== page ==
The female divinity of the sea among the Romans, and the wife of Neptune.1 The name is evidently connected with sal (hals), and accordingly denotes the wide, open sea. Servius2 declares the name Salacia to be only a surname of Venus, while in another passage3 he observes, that Cicero, in his Timaeus, applied the name to the Greek Tethys, which we cannot wonder at, since the natural tendency was to identify Salacia with some Greek marine divinity. 4



  1. Varro. On the Latin Language v, 72; ap. Augustine. City of God vii, 22; Servius on Virgil's Aeneid i, 144; x, 76.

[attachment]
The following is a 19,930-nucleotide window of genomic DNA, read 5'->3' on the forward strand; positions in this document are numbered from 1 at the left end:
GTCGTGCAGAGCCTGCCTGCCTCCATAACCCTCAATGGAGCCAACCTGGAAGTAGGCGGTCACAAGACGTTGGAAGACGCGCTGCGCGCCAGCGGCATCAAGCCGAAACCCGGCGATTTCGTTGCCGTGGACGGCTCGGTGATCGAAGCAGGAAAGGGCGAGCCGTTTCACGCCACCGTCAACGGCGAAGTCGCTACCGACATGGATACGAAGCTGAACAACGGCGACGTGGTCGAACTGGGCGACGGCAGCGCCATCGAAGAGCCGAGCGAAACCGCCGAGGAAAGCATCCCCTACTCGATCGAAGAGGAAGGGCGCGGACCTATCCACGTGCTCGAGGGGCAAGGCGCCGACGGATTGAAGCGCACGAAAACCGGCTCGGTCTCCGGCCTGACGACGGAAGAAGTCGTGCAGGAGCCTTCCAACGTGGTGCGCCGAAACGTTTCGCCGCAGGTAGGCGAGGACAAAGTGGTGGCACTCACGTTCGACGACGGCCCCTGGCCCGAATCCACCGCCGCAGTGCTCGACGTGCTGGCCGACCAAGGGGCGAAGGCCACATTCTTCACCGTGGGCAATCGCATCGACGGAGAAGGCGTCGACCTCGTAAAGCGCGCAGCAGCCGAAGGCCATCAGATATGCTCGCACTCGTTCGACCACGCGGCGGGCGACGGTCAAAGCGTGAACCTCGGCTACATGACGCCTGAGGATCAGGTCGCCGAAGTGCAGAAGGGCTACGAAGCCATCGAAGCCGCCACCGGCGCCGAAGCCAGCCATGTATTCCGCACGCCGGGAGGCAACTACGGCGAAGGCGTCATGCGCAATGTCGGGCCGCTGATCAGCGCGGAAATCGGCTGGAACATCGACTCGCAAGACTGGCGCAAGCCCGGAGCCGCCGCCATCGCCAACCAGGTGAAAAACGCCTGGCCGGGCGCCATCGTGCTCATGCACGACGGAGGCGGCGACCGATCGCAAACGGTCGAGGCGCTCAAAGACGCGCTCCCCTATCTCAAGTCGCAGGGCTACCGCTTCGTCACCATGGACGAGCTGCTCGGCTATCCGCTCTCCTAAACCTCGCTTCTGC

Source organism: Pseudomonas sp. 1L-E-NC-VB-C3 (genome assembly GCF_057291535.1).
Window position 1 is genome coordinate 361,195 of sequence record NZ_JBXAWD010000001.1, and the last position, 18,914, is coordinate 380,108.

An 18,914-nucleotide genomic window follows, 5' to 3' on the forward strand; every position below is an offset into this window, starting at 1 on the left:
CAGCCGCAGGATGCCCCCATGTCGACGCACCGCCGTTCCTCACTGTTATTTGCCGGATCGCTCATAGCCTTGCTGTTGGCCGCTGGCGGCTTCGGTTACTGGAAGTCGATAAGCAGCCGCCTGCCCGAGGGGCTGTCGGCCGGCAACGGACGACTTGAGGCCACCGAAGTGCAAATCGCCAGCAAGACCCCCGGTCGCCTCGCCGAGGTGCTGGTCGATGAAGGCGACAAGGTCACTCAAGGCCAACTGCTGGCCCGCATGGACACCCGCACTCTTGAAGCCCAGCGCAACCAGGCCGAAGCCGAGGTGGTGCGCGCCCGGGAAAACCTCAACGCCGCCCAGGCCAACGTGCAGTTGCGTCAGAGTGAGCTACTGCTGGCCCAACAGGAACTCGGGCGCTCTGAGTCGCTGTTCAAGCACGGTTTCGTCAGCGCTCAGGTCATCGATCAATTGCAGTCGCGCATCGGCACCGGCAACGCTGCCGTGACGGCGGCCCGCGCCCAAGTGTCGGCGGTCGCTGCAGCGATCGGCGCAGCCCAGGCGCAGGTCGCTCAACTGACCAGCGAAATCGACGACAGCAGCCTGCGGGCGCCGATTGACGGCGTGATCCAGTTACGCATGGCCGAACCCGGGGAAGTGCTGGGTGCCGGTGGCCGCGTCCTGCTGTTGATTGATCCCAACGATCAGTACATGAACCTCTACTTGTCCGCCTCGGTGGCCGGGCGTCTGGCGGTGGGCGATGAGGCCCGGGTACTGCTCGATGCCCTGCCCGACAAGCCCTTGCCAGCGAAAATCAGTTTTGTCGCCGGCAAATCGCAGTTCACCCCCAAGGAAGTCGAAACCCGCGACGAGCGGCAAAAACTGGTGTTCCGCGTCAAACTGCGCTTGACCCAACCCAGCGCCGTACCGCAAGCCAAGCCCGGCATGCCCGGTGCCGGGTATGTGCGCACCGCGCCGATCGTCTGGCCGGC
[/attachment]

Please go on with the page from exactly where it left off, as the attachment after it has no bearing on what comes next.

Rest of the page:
2. on Aeneid i, 720.
  3. on Georgics i, 31.
  4. Comp. Cicero. de Univers., 11; Gellius, xiii, 22; Augustine, l.c. iv, 10.


  • Aken, Dr. A.R.A. van. (1961). Elseviers Mythologische Encyclopedie. Amsterdam: Elsevier.
  • Smith, William. (1870). Dictionary of Greek and Roman Biography and Mythology. London: Taylor, Walton, and Maberly.

This article incorporates text from Dictionary of Greek and Roman Biography and Mythology (1870) by William Smith, which is in the public domain.